The Most Nuts

It’s the questions that will make you the most nuts.  The why’s and the how come’s and the what if’s.  The hypotheticals and the rhetoricals.  The questions at just the wrong time, because can’t they see you’re juggling one pot on the stove that’s about to boil over with another that their 3-year old brother decided to pull out of the drawer and use as a drum, while trying to use your sock (still on your foot) to clean up the milk one of them just spilled?

There are a lot of things about kids that will do it to you, but it’s the questions that will make you the most nuts.

You want to be patient, to encourage their inquisitiveness, to be fully present with their curiosity.  So can’t they just ask their questions when it’s convenient?

It was one of those moments when 8-year old Owen asked the question about keyboards.  One of the wrong moments.  I’d snapped at him with the standard “because that’s just the way they are.”  Then followed it up with, “Why don’t you ask Siri?”  Not my proudest dad moment.  Don’t ask me, one of the most important people in your life.  Go ask a faceless robot.

Later that night, with all three kids in bed and the house quiet, I remembered his question.  And remembered my response.  He’d gone to bed with that as one of our last interactions of the day.  I wanted to fix it, to be able to have a real conversation with him first thing in the morning about the origins of QWERTY, so I turned to the place I turn to most in desperate situations like this.  Google.  Why are keyboards arranged the way they are?  In seemingly random order.  Why aren’t they alphabetical?  Or even in reverse alphabetical order?  Something other than QWERTY randomness, at least.

Google wasn’t frustrated by my questions.  She (Google’s a she, right?) informed me that QWERTY has been with us since the 1870s.  Not only were keyboards not attached to glowing screens in the 1870s, they weren’t even connected to any source of electrical power.  The word “keyboard” itself didn’t exist — it was called a “typewriter,” and the keys were mechanically linked to actual physical letters.  When pressed hard enough, the levers activated to press the physical letter through an ink ribbon, imprinting the letter onto a sheet of paper.  Through several iterations, a Milwaukee newspaper editor named Christopher Sholes discovered that the QWERTY layout we still use today was optimal for preventing mechanical keys and ribbon from getting jammed.  (Brief aside — yes, we have Milwaukee to thank for at least two things that should be obsolete — the QWERTY keyboard and Miller Lite.)

Full of pride, the wise dad, I explained this to Owen at breakfast the next morning, complete with pictures of that great relic of the past — the typewriter.  I was surprised when, instead of heaping platitudes of dadness upon me, he looked at me as if I had two additional heads sprouting out of my shoulders.  Stunned, he asked, “Why hasn’t anyone ever changed it?”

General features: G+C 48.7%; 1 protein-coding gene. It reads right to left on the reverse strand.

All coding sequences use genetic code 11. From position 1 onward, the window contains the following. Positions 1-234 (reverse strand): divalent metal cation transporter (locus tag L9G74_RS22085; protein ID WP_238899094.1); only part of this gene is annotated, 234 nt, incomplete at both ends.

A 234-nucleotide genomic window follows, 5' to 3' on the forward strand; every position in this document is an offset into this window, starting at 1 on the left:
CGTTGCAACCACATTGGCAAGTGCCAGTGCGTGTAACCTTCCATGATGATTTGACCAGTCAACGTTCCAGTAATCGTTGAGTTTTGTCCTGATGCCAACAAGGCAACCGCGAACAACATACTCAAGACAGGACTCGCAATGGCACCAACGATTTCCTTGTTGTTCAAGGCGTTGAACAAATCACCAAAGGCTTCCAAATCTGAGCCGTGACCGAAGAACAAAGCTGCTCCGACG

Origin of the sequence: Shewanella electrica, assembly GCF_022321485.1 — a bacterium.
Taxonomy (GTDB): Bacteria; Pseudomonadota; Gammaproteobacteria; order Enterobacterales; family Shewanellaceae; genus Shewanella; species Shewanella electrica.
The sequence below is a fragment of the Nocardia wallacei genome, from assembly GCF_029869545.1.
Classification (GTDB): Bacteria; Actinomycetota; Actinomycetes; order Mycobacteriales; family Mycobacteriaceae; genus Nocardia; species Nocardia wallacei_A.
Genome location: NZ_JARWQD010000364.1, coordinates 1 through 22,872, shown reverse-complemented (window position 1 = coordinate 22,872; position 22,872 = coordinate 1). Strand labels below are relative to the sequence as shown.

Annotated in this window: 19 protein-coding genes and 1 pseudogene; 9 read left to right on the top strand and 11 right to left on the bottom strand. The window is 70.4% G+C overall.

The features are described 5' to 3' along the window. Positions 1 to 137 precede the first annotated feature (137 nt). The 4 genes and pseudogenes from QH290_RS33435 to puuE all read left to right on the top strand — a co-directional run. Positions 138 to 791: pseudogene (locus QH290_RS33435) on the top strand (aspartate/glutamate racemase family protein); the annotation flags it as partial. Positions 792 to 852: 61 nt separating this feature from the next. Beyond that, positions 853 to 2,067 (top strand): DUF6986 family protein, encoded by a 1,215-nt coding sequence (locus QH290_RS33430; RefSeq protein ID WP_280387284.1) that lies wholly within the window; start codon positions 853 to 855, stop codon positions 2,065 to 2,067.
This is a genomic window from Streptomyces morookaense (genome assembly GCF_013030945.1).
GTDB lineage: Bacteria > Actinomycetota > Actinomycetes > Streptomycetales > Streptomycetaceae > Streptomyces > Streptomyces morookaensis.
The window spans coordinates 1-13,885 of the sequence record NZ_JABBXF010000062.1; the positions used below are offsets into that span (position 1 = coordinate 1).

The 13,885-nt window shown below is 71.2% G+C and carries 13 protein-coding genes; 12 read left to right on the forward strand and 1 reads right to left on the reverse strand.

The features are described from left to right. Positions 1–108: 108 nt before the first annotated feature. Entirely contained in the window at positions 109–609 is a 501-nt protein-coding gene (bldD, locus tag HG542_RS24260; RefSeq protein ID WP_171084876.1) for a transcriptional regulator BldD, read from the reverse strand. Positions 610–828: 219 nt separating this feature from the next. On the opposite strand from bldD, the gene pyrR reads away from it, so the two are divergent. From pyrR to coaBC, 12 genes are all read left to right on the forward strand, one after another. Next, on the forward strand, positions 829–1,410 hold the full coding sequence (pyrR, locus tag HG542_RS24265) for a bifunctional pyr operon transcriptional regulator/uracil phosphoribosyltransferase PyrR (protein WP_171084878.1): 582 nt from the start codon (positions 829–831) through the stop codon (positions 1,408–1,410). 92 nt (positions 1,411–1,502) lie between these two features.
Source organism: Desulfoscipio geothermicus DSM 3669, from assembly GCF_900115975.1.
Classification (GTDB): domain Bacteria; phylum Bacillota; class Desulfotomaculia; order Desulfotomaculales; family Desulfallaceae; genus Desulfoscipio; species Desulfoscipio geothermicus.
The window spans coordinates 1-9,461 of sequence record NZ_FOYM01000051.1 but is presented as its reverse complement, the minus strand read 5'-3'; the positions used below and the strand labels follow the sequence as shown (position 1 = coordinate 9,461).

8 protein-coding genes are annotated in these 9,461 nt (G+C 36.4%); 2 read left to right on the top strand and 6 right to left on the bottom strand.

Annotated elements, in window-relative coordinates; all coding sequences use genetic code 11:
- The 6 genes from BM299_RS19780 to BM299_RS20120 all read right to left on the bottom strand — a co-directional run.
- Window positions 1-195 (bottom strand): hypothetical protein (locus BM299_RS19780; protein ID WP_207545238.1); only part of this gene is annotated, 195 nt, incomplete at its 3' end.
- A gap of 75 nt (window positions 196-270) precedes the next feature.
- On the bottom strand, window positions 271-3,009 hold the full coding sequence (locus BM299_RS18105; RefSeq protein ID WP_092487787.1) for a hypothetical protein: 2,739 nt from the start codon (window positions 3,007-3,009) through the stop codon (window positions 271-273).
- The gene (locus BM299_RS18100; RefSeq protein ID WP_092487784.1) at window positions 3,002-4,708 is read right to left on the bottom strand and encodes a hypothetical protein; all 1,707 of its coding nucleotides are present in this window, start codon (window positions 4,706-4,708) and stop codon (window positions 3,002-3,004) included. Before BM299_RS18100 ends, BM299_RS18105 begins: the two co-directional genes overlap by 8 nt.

“I have no idea,” I sighed, and bit my tongue before I could add, “Go ask Siri.”

Why hasn’t anyone changed it?  There are alternatives.  Now that keystrokes fire electrons, unencumbered by tangling ribbons and mechanical levers, there are better, more effective keyboard layouts to get the electrons to turn into characters on the screen.  No matter how fast you can type now, you could learn to type even faster with one of these more efficient keyboard layouts.

The simple answer is that habits are hard to break.  We have a collective habit, and changing it would be really, really hard.  Pack-a-day hard.  12-step recovery program hard.  In a way, our habit has us stuck with QWERTY.  At least until brain wave technology enables characters to show up on the screen just by us thinking about them.  Assuming that innovation could get by the powerful QWERTY keyboard lobby.  They apparently have a stranglehold on the industry.

We’re stuck with something because of 150-year old limitations — the limitations of mechanical keys and ink ribbons.

What else are we stuck with?  Rather, what else are we sticking ourselves with?  Are we stuck driving cars and trucks to get places because of all of these roads and highways?  Are we stuck with fossil fuels (until there aren’t any more fossils) because we have to use all of the refineries and infrastructure?  Are we stuck with too many things, because changing them would mean too much of that very thing — change?

Why hasn’t anybody changed it?

I remember asking these kinds of questions too.  Looking at something that just didn’t quite make sense, and asking why it was the way it was.  After you hear “because that’s just the way it is” enough times, you stop asking.  God must want it that way.  You lose the curiosity of childhood, the wonder and awe of a world that doesn’t quite make sense, your brain adapting to all of these new experiences, assimilating them into your understanding.

And maybe that’s why the questions make you the most nuts.  Not because they’re asked at the wrong time.  Not because there’s no good answer.  But because you realize that you yourself have stopped asking them.  Because you learned long ago to accept things the way that they are, because that’s just the way it is.

And that’s a tough realization.

A few days later, on the way to piano lessons, Owen asked another question.  “Why do turn signals work the way they do?”

I held back the instinctive because that’s just the way they’re made, “I’m not sure.  How else could they work?”

“Well, if you’re following the GPS then the car could just signal automatically.  Or maybe you could just say ‘right turn’ and the signal would come on.”

Not bad, I thought.  The kid has ideas.  And even if I’ve lost the ability, or the curiosity, or the naivety to ask these kinds of questions, I can still listen to him when he asks them.  And when I do that, I realize that maybe they’re not so nuts after all.

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